Global Hunger Index 2012 and India’s position

“Given that the government of India has failed to monitor national trends in child undernutrition for more than six years, any recent progress in the fight against child undernutrition cannot be taken into account by the 2012 Global Hunger Index,” the International Food Policy Research Institute said in its report released on Thursday.The 2012 GHI report focuses particularly on the issue of how to ensure sustainable food security under conditions of water, land, and energy stress. Demographic changes, rising incomes and associated consumption patterns, and climate change, alongside persistent poverty and inadequate policies and institutions, are all placing serious pressure on natural resources.IFPRI that calculated the global hunger Index analysed the measures based upon multidimensional angles. The published report have shown a proportional growth in hunger reduction of people worldwide but recorded the progress speed was tragically slow and alarming.

As per the report, India instead of its fast paced economic growth in past two decades has lagged behind in improving its record in Global Hunger Index chart. In the list of 79 countries in the global Hunger Index, India was ranked 65th behind China that was placed at 2nd place position, Pakistan at 57th and Sri Lanka at 37th position.

The country’s hunger index value has improved from 24.2 in 1990 to 23.5 in 2011 and 22.9 in 2012, but it still remains among countries with an “alarming” level of hunger. All other countries in the BRICS (Brazil, Russia, India, China and South Africa) grouping have performed better than India in dealing with hunger, with Brazil and Russia having a “low” hunger index and China and South Africa placed among those with “moderate” hunger.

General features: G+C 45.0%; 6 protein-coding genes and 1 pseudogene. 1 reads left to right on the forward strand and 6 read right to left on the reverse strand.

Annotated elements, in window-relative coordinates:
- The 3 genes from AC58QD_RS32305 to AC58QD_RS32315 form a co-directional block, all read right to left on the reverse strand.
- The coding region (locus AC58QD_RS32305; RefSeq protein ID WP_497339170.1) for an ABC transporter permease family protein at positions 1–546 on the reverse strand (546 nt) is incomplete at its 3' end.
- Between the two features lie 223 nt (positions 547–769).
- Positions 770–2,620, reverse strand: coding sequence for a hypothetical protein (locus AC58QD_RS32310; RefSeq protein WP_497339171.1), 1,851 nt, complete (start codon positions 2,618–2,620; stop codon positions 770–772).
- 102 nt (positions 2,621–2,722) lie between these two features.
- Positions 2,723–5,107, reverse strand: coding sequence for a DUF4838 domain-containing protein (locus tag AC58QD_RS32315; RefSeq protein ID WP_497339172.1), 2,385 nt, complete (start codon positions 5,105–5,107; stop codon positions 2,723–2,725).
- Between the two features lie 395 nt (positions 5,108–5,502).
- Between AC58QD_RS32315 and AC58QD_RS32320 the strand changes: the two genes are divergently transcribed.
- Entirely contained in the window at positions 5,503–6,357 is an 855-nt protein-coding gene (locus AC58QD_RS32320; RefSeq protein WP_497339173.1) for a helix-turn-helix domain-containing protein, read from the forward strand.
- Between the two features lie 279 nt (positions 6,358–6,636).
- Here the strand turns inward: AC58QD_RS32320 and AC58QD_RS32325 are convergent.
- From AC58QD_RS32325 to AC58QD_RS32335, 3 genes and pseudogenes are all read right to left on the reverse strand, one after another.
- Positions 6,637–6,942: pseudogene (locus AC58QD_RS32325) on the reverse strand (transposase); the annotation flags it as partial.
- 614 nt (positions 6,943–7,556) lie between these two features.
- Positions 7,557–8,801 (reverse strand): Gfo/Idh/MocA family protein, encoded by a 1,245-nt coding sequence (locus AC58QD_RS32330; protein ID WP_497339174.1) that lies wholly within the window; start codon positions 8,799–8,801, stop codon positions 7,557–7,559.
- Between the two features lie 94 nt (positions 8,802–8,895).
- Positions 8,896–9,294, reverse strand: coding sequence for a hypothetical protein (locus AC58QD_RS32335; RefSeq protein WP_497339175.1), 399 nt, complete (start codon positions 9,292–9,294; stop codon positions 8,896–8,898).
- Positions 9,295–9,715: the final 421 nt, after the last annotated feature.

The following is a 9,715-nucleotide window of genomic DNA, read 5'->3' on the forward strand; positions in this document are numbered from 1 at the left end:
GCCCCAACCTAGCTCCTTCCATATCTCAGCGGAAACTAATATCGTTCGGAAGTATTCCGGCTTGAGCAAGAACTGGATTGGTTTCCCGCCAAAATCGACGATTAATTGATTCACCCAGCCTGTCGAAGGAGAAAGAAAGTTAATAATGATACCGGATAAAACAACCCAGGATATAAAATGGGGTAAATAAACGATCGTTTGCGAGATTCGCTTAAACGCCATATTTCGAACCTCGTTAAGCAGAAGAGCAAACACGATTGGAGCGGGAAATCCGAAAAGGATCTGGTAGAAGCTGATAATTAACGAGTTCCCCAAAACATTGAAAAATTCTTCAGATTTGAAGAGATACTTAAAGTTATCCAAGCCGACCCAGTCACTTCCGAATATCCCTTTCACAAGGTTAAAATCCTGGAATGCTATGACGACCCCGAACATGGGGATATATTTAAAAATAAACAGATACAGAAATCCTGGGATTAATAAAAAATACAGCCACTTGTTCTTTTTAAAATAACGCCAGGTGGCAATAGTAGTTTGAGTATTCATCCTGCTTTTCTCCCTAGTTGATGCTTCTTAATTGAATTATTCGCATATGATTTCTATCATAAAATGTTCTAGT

Further, India ranks below neighbours Sri Lanka, Pakistan and Nepal. These relative rankings have remained unchanged since last year’s GHI report.

India, ranked 65th among 79 countries, alongside Bangladesh and Timor-Leste, which are ranked 68th and 73rd, respectively, as countries with a high proportion of underweight children.

From the 2012 Global Hunger Index:

“One outcome of the scarcity and degradation of farmland is the growing number of deals giving land-scarce or resource-demanding countries access to farmland in land-abundant countries. …. the majority of international land deals to date have occurred in those countries that experience higher levels of hunger and where the population and national incomes depend heavily on agriculture. …

“Research to date reveals high social and environmental risks of such investments, while the promised benefits often fail to materialize … Both anecdotal and emerging case study evidence has shown that local and national land rights systems in most of these countries remain weak; as a result, local communities that once used some of the land acquired by foreign governments and companies have lost their traditional or customary rights.”

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